According to Mr Davison, Lovells GCM and Braked Towing Capacity (BTC) upgrades are approved in NSW, Victoria, and South Australia. In Tasmania, GCM upgrades are allowed, but BTC increases are not. In Queensland, braked towing capacity increases are allowed, but GCM upgrades are not (which makes no sense whatsoever). Western Australia and the Northern Territory do not allow either BTC or GCM upgrades. Mr Davison has had no response from the ACT government to his enquires.

RV Daily sought further clarification from Mike Briggs, director at Six Wheeler Conversions, who said: “As a member of the Australian Automotive Aftermarket Association’s Gross Combination Mass Technical Working Group (TWG), we're working hard to develop more consistent regulations and guidelines regarding GCM upgrades on light vehicles.

As stated in the SSM fact sheet: "There are no ADRs that require the GCM of a light vehicle (i.e. a vehicle less than 4.5 tonnes GVM) to be certified by testing or evidence provided by a manufacturer". There are currently no ADR’s relating to GCM on light vehicles.

“Six Wheeler Conversions holds current SSM approvals for a range of models with federally (SSM) approved 4500kg braked towing capacity, but we also hold heavy vehicle (more than 4.5t GVM) approvals for this current range, with GVM's ranging from 4700 to 5495kg. These 'heavy vehicle’ approvals carry approved GCM upgrades ranging from 8200kg to 8995kg. These heavy variants are identical to the light variants,” Mr Briggs said. 

"Western Australia approves GCM upgrades with extensive modifications such as multi-axle conversions, on a case by case basis," Mr Briggs added. "Victorian engineers can also approve GCM upgrades on individual vehicles. Victorian engineers can use SSM evidence where available, which does exist and can be used on light vehicles, where the light vehicle is the same as its HV (NB2) equivalent. They can also perform their own testing and assessment, where SSM evidence isn’t available. Tasmania also allowed GCM in similar circumstances to Victoria and they were also accepting some interstate certifications."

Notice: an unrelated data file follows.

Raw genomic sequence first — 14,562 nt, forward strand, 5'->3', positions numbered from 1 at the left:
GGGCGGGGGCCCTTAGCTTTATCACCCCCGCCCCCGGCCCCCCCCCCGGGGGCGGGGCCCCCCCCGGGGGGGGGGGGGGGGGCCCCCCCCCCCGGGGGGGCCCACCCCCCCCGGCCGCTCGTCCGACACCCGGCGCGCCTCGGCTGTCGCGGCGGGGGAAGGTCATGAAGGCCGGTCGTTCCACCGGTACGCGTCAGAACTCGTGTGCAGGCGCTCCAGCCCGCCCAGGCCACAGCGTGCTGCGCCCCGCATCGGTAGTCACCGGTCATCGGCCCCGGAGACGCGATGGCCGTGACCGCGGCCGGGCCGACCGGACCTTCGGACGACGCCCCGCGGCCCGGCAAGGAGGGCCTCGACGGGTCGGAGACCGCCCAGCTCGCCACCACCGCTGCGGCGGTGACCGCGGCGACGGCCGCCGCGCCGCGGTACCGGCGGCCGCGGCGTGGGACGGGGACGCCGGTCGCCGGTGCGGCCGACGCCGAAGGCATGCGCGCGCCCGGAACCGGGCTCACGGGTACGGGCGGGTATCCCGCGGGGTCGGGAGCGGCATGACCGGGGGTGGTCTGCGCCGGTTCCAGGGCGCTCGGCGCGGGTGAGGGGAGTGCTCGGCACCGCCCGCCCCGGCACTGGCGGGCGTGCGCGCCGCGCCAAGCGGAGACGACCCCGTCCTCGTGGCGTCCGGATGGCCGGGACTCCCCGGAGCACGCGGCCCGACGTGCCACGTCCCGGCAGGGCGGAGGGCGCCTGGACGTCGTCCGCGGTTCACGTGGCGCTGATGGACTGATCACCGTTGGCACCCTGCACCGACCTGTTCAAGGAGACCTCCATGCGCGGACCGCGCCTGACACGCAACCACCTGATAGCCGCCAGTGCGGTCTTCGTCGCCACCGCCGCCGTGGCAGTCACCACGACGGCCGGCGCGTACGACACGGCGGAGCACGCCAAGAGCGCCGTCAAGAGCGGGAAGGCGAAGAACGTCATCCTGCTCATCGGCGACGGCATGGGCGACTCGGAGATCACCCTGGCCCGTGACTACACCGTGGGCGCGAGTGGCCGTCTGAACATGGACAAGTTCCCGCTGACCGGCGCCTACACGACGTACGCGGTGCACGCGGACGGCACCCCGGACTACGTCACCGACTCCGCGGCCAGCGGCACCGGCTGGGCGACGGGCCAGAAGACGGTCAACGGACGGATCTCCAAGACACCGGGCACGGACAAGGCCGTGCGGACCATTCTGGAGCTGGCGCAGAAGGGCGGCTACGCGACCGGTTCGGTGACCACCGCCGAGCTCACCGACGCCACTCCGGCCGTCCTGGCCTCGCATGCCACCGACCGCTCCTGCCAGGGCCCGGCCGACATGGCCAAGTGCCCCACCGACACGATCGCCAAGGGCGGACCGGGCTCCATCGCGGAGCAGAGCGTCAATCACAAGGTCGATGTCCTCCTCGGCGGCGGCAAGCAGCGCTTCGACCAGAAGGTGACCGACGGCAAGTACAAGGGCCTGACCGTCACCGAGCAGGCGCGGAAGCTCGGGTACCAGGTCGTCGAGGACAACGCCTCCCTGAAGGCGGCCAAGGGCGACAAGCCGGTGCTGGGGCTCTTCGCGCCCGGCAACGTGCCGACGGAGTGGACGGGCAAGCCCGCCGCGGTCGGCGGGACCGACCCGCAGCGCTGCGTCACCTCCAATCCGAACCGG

South Australia will allow them once specific tests have been completed and, to date, no-one we’re aware of has completed those tests. Finally, NSW we understand allows GCM upgrades where overlapping heavy vehicle approval applies, so in general for light vehicles, doesn't.

An interpretation minefield, as you can see, even for the industry players.  

ABOVE Six Wheeler Conversions upgrade in a fifth-wheeler application

ENFORCEMENT
All this leaves unanswered questions. What happens if you have a Victorian registered vehicle with a GCM upgrade, and you drive your rig into Queensland and get weighed by the police? Can you be fined for driving an overweight rig because the GCM upgrade isn't recognised in Queensland?

RV Daily spoke with Sergeant Graham Shenton of Victoria Police, who spearheaded weight checks on RVs in regional Victoria. According to Sergeant Shenton, as a state police officer, he can only police state laws. If the GCM upgrade is clearly displayed on the SSM's compliance plate and it has been approved, he said, then that will guide police and road authorities in determining whether a vehicle is overweight or not. He also said he couldn't hold a driver responsible for what could be an SSM compliance plate that may have been issued in error.

The Department of Infrastructure, Transport, Cities and Regional Development offered the following advice to owners under the impression their vehicle modification included a GCM upgrade, "The owner or vehicle modifier will need to talk with the applicable State/Territory registration authority to:

  1.  confirm that a GCM upgrade is available for the light vehicle in question, and
  2.  determine the requirements that need to be met allowing approval for the upgrade of the GCM".

Again. More handballing to the states.

INSURANCE
The bigger question for every owner of a vehicle that has had, what they believe, is a legitimate GCM upgrade is what an insurance company does in the event of an accident? Would a vehicle's insurance claim be knocked back because of the advice in this new circular, potentially costing the vehicle owner thousands of dollars?

Our advice is to reach out to your insurance provider and obtain written confirmation the insurance policy remains valid in the event of a GCM upgrade. To that end, RV Daily spoke with Kalen Ziflian at Club 4X4 Insurance about the legality of GCM upgrades and their potential effect on insurance coverage.